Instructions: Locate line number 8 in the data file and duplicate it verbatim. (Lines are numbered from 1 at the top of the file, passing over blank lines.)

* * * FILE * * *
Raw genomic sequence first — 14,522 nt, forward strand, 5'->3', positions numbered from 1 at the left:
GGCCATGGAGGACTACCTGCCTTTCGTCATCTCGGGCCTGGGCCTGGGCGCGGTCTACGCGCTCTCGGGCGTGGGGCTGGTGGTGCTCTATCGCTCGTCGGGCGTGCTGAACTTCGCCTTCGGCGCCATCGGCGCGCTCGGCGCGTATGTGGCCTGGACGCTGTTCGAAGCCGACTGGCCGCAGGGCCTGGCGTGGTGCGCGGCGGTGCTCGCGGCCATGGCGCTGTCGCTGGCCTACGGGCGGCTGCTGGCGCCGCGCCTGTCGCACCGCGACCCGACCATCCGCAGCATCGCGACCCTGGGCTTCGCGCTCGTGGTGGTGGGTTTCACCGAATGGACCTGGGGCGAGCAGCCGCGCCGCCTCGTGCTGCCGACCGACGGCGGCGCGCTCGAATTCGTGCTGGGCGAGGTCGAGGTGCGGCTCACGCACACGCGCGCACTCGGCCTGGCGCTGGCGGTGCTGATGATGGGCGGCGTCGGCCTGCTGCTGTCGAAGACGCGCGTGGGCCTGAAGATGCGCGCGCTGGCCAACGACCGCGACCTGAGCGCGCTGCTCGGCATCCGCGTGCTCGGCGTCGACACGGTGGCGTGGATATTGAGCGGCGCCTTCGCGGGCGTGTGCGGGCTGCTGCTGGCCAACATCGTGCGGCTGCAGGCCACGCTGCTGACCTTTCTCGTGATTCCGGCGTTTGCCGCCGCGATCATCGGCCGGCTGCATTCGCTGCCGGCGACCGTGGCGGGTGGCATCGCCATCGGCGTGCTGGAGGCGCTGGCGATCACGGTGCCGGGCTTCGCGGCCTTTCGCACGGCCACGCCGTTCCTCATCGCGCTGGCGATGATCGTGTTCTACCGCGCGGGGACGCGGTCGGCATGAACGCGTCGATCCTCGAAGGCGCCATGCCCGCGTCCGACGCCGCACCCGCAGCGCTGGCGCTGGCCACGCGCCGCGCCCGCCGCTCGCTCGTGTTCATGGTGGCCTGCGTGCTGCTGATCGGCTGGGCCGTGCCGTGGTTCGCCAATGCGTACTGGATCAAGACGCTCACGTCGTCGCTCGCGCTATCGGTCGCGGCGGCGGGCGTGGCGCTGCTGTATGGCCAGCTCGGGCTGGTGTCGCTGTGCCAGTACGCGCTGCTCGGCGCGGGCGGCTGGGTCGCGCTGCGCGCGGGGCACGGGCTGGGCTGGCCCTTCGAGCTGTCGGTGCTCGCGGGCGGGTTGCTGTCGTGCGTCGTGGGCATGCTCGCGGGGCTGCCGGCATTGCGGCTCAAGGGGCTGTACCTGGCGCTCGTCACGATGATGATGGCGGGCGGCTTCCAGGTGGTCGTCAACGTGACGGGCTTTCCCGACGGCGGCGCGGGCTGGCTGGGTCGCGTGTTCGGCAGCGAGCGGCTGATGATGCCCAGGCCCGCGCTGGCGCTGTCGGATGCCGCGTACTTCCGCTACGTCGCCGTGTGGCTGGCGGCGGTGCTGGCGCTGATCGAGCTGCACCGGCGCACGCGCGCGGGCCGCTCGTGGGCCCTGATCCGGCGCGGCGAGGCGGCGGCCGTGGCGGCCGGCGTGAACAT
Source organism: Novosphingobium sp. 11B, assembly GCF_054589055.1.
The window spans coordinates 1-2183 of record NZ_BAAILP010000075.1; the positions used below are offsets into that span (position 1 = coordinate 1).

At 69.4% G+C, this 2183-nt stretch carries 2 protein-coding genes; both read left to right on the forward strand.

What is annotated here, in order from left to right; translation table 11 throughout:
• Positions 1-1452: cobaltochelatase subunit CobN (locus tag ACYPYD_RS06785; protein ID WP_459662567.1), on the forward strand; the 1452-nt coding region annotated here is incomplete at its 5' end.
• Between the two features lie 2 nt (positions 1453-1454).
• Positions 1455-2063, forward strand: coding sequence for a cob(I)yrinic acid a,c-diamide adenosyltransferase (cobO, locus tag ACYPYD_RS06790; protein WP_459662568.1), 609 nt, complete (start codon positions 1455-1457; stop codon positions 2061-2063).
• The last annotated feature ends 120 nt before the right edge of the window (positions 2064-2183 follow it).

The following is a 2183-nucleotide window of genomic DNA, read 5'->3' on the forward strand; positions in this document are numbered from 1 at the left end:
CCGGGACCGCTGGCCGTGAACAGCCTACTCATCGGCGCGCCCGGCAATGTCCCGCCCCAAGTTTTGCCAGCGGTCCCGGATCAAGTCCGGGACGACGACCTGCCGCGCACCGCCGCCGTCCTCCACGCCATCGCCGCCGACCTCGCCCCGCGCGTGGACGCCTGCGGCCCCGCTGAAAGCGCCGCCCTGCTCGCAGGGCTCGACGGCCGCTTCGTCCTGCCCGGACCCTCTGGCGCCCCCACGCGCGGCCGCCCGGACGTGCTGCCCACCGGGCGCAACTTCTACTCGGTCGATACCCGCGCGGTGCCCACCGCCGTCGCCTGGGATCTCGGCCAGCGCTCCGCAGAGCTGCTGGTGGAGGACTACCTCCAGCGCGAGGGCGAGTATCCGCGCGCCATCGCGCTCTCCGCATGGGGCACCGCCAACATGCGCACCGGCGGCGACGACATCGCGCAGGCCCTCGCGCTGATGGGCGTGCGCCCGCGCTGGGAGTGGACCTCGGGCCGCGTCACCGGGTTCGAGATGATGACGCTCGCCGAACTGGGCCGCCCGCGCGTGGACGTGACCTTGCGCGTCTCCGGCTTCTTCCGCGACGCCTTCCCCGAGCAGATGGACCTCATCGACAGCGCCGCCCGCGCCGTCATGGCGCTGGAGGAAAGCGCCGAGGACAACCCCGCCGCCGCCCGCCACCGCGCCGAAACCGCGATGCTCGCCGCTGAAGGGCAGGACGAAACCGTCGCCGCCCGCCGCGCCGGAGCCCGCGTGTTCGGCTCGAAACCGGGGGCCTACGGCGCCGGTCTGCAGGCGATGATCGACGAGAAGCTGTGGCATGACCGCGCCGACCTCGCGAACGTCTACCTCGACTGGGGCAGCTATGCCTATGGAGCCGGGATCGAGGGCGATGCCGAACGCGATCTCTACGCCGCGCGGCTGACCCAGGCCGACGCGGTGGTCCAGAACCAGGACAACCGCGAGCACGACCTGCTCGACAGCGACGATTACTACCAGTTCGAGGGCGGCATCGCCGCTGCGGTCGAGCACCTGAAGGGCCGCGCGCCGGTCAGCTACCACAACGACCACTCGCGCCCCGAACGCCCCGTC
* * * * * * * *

• Between the two features lie 2 nt (positions 1453-1454).